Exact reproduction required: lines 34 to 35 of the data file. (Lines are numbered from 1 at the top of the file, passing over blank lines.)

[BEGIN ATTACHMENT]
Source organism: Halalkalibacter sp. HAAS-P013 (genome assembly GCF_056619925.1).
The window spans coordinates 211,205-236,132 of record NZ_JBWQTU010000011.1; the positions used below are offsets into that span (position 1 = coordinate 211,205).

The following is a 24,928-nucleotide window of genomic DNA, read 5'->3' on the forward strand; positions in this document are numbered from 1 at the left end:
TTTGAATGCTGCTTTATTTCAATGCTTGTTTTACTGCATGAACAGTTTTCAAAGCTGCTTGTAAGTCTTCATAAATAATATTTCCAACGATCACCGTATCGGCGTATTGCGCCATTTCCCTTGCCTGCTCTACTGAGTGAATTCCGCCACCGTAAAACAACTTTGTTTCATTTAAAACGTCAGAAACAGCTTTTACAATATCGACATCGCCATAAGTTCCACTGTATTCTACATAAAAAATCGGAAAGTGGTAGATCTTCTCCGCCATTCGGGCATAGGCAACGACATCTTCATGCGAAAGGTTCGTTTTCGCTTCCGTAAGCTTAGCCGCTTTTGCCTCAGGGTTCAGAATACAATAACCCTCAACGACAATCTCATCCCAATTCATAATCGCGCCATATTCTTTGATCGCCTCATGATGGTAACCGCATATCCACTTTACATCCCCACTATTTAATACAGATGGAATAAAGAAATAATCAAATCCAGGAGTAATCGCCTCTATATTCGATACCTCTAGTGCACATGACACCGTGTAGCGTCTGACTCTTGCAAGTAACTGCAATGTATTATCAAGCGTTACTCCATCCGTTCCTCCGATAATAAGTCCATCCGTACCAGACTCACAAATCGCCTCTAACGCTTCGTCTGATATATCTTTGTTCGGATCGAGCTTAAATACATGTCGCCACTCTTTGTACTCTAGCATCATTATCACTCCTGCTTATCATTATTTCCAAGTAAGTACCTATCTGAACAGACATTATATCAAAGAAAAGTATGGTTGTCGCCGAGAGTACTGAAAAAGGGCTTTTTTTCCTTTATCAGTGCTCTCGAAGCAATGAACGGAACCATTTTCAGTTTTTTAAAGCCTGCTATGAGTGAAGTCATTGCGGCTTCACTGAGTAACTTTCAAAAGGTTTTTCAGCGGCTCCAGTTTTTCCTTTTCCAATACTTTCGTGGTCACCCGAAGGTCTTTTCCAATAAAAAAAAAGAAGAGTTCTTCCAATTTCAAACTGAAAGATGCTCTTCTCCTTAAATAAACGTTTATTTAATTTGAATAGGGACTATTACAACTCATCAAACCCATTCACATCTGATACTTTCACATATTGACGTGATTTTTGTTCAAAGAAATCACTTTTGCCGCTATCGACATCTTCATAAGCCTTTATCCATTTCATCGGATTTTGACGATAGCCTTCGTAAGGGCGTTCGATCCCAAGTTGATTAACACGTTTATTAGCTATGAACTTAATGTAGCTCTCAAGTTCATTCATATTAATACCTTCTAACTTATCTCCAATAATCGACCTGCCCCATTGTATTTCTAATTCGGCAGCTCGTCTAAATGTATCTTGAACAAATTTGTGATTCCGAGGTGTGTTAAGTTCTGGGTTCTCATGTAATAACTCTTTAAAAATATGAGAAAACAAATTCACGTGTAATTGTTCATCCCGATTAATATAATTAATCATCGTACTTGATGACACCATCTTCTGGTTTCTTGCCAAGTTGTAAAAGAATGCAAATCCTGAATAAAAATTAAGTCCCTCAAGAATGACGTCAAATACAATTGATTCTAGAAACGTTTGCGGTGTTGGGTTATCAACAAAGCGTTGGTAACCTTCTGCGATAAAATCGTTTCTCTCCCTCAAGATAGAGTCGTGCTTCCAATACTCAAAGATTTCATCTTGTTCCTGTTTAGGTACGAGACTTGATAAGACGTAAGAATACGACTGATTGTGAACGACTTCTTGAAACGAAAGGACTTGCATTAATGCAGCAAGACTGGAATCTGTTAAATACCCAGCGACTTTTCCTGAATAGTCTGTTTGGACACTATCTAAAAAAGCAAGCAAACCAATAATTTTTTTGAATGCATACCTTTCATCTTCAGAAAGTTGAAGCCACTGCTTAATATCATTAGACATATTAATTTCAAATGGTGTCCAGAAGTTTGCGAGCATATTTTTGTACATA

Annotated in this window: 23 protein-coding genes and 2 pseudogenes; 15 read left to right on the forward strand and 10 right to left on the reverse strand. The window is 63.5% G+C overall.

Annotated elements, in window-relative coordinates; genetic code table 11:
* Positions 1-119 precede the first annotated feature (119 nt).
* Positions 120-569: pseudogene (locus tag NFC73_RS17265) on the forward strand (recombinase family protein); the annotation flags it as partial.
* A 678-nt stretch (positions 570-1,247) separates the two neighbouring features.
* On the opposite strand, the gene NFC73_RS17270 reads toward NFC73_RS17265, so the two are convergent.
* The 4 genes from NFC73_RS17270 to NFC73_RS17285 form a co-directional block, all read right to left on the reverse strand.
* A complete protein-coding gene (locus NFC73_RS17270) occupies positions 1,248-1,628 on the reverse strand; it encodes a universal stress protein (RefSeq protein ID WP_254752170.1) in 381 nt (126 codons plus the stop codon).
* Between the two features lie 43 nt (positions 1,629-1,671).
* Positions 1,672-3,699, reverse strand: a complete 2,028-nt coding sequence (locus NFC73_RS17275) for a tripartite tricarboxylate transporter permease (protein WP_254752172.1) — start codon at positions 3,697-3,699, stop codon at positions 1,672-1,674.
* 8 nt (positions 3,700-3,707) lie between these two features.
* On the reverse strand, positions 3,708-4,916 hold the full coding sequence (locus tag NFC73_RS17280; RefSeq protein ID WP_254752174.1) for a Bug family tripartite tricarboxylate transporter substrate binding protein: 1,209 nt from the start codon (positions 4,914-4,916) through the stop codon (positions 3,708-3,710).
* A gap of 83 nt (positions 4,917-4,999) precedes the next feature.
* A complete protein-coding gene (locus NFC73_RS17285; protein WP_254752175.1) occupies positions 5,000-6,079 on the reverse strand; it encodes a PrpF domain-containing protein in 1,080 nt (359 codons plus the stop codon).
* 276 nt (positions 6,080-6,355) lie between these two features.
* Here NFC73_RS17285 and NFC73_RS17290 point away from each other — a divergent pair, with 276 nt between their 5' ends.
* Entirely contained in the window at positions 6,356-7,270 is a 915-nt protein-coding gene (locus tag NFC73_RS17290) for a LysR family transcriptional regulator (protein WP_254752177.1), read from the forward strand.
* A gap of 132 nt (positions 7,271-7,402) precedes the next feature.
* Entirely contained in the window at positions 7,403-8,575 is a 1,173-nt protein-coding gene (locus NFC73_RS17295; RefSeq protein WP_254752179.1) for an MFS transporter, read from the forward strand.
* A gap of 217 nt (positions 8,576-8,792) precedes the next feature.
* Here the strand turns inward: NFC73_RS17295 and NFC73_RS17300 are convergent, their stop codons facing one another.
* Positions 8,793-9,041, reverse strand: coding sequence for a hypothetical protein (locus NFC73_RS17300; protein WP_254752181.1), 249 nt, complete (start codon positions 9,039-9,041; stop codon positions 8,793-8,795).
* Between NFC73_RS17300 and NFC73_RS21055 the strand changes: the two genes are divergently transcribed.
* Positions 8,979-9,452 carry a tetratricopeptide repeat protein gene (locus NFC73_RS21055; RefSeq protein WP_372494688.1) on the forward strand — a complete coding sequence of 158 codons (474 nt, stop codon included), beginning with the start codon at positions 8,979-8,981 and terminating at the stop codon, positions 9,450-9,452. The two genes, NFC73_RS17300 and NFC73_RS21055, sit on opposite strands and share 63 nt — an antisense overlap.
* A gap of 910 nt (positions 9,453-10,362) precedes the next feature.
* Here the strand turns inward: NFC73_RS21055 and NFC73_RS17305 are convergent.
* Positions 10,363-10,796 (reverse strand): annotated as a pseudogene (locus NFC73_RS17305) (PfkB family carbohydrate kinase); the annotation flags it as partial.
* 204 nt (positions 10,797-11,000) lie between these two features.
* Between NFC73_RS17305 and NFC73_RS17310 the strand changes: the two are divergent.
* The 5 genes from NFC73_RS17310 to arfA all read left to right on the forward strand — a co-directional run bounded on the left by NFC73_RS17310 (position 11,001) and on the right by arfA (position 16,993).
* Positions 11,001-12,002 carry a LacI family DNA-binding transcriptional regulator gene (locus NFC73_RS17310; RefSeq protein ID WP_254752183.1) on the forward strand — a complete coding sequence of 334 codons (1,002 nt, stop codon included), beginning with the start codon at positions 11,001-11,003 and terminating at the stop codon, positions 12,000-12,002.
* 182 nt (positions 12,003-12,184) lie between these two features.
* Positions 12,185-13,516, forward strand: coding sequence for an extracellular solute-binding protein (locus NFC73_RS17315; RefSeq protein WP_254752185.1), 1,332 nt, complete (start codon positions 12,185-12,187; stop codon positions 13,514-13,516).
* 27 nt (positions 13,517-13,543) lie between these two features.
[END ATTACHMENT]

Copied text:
* The 5 genes from NFC73_RS17310 to arfA all read left to right on the forward strand — a co-directional run bounded on the left by NFC73_RS17310 (position 11,001) and on the right by arfA (position 16,993).
* Positions 11,001-12,002 carry a LacI family DNA-binding transcriptional regulator gene (locus NFC73_RS17310; RefSeq protein ID WP_254752183.1) on the forward strand — a complete coding sequence of 334 codons (1,002 nt, stop codon included), beginning with the start codon at positions 11,001-11,003 and terminating at the stop codon, positions 12,000-12,002.